Keeping Your Tests Clean

Written By Glenn Kimble Jr.
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It’s no secret that as developers we spend more time reading code than writing code. As such, we understand the importance of keeping our code clean. Yet, one area we tend to fall behind on in this effort is our test files. I believe tests should act as a sort of documentation for our code, and good documentation should be as clear as possible.

One practice I use to help me in this, be it production code or test code, is extracting logic out into helper methods. In this post, I’ll focus on one of my most used testing helper methods: validParameters.

The Problem

One of the most common tests I write is to validate some set of data. For example, I might write a test that says, "An email is required to register."

    /** @test */
    public function an_email_is_required_to_register()
    {
        $request = $this->postJson(route('register'), [
            'name' => 'Jeff Leboswki',
            'email' => null,
            'password' => 'thedudeabides',
            'password_confirmation' => 'thedudeabides',
        ]);

        $request->assertJsonValidationErrors('email');
    }

Perhaps this test is sufficient. It's a total of eight lines of code, so it's short and easy to understand. If we post to the register route without an email parameter, we expect to have a validation error for email.

Consider the other similar tests we need to write. "A valid email is required", "A unique email is required", "Password is required", "Password confirmation is required", "Password must match password confirmation", "The password must be at least eight characters", etc. Your test file can get cluttered fast with tests that all look and feel the same and start to blend together.

Another issue becomes duplication. What if you were to add another required field? Now you need to go to all these separate test methods and update the parameters you are submitting to the register route.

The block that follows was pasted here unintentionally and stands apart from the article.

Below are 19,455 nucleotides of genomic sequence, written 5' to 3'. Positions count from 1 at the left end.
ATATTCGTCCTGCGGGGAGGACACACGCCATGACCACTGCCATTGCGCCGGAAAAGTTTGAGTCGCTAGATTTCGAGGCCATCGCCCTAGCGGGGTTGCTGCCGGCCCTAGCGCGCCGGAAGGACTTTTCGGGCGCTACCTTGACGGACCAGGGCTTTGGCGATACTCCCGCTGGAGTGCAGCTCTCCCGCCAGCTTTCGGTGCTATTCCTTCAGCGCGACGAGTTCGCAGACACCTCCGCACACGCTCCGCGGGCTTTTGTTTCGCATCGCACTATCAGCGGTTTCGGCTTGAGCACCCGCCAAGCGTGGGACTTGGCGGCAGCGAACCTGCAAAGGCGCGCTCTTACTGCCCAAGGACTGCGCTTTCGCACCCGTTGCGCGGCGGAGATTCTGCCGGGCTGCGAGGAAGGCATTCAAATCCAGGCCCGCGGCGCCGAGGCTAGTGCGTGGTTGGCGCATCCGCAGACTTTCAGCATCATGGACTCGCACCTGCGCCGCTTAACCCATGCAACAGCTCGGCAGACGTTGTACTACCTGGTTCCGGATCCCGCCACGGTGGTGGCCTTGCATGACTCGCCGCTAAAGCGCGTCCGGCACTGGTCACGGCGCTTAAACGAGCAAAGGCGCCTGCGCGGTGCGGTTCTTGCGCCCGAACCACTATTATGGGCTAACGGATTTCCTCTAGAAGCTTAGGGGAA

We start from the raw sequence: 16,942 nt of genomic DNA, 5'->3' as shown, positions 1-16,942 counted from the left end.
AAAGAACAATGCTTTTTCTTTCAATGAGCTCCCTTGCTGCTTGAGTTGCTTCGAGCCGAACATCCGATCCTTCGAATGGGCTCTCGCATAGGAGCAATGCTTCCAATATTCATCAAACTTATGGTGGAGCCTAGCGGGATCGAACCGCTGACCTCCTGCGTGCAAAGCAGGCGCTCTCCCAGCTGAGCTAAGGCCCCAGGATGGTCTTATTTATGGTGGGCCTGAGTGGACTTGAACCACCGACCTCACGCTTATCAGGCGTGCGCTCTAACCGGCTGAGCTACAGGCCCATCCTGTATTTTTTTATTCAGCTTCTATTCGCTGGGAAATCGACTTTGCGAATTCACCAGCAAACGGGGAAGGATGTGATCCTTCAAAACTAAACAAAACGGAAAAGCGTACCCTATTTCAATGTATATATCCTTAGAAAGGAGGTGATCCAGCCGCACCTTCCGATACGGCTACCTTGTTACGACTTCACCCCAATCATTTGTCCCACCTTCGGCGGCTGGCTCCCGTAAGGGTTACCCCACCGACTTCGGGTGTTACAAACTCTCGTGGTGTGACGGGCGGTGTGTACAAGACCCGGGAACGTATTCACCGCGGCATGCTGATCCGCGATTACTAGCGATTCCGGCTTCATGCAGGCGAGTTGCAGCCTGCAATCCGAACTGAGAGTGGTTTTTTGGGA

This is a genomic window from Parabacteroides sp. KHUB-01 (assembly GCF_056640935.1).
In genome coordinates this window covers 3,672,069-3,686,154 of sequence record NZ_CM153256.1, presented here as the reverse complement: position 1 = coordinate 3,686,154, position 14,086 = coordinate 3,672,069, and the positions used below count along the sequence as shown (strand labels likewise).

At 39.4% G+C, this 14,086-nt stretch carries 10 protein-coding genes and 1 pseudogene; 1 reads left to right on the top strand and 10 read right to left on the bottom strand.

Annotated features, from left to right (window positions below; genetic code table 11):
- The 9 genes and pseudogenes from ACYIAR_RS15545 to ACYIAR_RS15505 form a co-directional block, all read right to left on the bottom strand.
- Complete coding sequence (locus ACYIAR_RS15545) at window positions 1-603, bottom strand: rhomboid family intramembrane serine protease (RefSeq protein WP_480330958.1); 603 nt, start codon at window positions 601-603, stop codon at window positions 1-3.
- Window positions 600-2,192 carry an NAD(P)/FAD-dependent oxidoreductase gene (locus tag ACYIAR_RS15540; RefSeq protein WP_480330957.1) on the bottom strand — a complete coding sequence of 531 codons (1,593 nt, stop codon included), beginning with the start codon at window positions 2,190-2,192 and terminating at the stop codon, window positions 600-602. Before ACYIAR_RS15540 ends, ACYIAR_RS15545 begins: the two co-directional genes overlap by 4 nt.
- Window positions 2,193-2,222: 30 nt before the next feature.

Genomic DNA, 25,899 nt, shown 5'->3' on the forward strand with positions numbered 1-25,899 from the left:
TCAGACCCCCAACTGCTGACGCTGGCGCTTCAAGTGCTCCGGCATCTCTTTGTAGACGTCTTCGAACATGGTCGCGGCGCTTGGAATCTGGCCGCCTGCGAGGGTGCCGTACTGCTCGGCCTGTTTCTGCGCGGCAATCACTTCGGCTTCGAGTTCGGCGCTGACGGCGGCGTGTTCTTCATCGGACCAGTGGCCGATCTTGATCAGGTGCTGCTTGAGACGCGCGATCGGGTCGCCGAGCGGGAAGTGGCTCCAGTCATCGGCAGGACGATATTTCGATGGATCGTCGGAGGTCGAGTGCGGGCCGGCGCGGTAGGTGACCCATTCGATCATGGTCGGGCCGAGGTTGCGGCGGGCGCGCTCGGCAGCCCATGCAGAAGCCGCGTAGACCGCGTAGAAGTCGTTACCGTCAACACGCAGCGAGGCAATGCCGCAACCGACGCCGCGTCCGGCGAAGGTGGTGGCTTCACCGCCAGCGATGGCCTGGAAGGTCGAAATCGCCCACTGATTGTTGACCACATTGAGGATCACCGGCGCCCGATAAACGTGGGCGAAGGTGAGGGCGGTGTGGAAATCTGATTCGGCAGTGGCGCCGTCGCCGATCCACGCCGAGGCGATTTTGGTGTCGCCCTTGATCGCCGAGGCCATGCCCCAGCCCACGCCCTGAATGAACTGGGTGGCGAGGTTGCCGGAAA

That doesn't sound fun to me.

The Solution

While there are several ways you can go about making this easier, one of my favorites is to extract a helper method called validParameters. This method contains an array of all the "happy path" parameters we need to pass validation. It also accepts an optional array of parameters to override this happy path data. The result allows you to keep your test concerned only with the parameter you are expecting to fail.

    /**
     * @param  array  $override
     * @return array
     */
    private function validParameters($override = [])
    {
        return array_merge([
            'name' => 'Jeff Leboswki',
            'email' => 'dude@zaengle.com',
            'password' => 'thedudeabides',
            'password_confirmation' => 'thedudeabides',
        ], $override);
    }

And then our updated test...

    /** @test */
    public function an_email_is_required_to_register()
    {
        $request = $this->postJson(route('register'), $this->validParameters([
            'email' => null,
        ]));

        $request->assertJsonValidationErrors('email');
    }

It becomes just a little bit more focused, and perhaps a little bit easier to reason about.

The Conclusion

Obviously, there's more than one way to skin a cat and while you can solve this problem in a variety of ways, this is one that I've adopted over time as a favorite. Regardless of your solution, let’s not forget to give our test code the same kind of focus and care we give our production code.